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School of Languages, Cultures, and Race College of Arts and Sciences

Comparative Ethnic Studies

Bachelor of Arts

Comparative ethnic studies offers a unique opportunity to study the social, economic, and political forces that have shaped the historic experience of diverse ethnic communities in the United States over the last 500 years and that continue to determine our future.

CES embraces interdisciplinary, comparative, and transnational approaches to studying race relations and the intersectionality of race, gender, class, sexuality, and globalization.

The course work fosters an in-depth understanding of the complexities of formations of race and culture. The major in comparative ethnic studies prepares students to work and function in the multiracial and multicultural world in which we live.


A minor in comparative ethnic studies requires a minimum of 18 hours of course work in CES, including CES 101 or 201 and 15 additional credits, 9 of which must be 300- or 400-level courses taken in residence at WSU or through WSU-approved education abroad or educational exchange courses.

Popular culture is all around us, influencing how we think, how we feel, how we vote, how we live our lives in countless ways. Television, film, advertising, music, and computer cyberculture are among mass-mediated influences on popular culture while more critical factors, such as ethnicity, race, gender, class, age, region, and sexuality, are shaped by and reshaped in popular culture.

A minor in popular culture requires a minimum of 21 credit hours, 9 of which must be upper-division course work and taken in residence at WSU or through WSU-approved education abroad or educational exchange courses.

Program strengths

  • Central to our consideration of race are the ways class, gender, ethnicity, nationality, sexuality, age, and ability shape the human experience.
  • CES courses have an interdisciplinary focus on popular culture, sports, media, and social issues and how they relate to race, class, and gender.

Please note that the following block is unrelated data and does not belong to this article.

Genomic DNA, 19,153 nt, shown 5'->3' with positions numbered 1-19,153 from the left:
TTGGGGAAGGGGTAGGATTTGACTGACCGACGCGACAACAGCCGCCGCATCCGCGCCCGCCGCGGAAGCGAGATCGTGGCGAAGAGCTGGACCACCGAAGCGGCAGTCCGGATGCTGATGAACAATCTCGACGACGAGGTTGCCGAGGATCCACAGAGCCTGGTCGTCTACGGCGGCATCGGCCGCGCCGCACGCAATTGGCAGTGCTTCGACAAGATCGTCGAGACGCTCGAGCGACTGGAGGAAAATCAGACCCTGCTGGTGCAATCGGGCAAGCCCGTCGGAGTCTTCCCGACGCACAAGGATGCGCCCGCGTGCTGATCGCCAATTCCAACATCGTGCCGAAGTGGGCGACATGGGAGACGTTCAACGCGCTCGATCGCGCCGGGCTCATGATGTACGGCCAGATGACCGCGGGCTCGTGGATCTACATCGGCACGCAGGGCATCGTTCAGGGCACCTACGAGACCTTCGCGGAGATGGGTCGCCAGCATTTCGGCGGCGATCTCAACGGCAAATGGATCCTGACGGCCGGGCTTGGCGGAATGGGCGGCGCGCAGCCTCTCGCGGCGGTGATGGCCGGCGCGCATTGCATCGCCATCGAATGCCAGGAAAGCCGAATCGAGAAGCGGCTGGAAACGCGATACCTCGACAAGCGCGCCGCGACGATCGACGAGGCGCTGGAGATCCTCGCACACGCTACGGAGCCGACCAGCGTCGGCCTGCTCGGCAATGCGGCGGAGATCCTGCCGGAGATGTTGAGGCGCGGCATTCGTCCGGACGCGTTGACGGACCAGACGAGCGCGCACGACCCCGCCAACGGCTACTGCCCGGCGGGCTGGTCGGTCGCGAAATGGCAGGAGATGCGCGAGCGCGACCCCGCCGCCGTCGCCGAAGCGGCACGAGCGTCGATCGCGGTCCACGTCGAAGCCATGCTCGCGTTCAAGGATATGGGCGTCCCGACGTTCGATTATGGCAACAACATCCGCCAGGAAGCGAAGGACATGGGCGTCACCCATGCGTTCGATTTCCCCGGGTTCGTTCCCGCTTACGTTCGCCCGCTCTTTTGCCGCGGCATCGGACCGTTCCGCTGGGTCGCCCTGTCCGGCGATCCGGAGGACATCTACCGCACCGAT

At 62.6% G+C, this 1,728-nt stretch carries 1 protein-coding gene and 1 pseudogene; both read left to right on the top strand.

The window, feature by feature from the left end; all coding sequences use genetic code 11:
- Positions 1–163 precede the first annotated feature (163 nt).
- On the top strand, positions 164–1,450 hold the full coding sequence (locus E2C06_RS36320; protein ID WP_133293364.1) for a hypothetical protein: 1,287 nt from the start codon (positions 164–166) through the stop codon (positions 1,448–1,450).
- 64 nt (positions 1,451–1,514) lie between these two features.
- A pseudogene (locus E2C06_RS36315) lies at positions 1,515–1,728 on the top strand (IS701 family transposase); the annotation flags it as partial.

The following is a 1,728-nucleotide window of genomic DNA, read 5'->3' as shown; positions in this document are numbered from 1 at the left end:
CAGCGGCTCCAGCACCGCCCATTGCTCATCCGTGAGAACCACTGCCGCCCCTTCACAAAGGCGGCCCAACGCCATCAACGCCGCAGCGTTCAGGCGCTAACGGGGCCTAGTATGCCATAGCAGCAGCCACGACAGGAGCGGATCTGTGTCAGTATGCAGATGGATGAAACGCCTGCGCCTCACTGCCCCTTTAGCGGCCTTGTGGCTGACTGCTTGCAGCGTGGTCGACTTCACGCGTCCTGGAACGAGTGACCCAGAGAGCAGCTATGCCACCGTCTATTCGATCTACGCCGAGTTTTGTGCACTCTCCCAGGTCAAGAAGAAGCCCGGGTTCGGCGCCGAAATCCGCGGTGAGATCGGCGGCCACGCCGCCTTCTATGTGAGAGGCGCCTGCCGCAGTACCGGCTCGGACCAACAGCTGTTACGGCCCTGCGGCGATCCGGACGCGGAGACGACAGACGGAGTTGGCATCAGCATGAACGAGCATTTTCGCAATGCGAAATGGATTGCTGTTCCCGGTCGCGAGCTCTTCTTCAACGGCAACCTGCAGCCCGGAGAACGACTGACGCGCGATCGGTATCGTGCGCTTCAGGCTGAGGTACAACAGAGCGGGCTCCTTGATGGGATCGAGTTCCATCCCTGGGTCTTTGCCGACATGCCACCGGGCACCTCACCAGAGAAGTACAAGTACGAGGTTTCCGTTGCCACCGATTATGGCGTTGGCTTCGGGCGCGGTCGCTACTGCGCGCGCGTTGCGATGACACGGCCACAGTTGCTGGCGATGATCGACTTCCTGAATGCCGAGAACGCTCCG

• CES faculty scholars facilitate understanding of how the social constructions of race impact the social fabric of our historical and contemporary world, and prepare community members to actively and critically engage in their civic responsibilities, especially with respect to social justice.
  • The program brings top scholars and activists to campus to promote engaged understanding.
  • The program’s commitment to undergraduate education provides unique opportunities for students to work closely with faculty on independent studies or special projects.
  • The diverse and flexible curriculum allows students to take an in-depth examination of a particular community or prepare for a specific career.
  • The program offers opportunities for seminars, fieldwork, study abroad, and other experiential learning modes.
  • Each student is assigned a faculty mentor who is a resource for majors who are pursuing graduate degrees, undergraduate research, academic publications, and career exploration within the field.

Certification requirements

  • 24 completed semester credits
  • 2.0 minimum grade point average

Suggested first year classes for freshmen

  • CES 101: Introduction to Comparative Ethnic Studies
  • (does not count toward the CES major requirements but does count as a UCORE and will count toward a minor in CES)
  • CES 201: Foundations of Comparative Ethnic Studies
  • CES 209: Hip Hop Around the Globe
  • CES 260: Race and Racism in US Popular Culture

Suggested classes for incoming transfer students

  • CES 201: Foundations of Comparative Ethnic Studies
  • CES 301: Race and Global Inequality
  • CES 446: Racism and Anti-Racism in Global Context
  • CES 491: Theories of Racism and Ethnic Conflicts

Math requirement

Any UCORE [QUAN] course, most commonly:

  • MATH 105: Exploring Mathematics
  • PHIL 201: Elementary Logic

Core courses

  • CES 201: Foundations of Comparative Ethnic Studies
  • CES 301: Race and Global Inequality
  • W ST/CES 489: Everyday Struggles for Justice and Equality

Major in Comparative Ethnic Studies Checklist


Anna Chow
Daggy Hall 201

Career possibilities

  • Teaching
  • Social work
  • Counseling
  • Community development
  • Nonprofits
  • NGOs
  • Local, state, or federal government
  • Human resources
  • Law school
  • Academia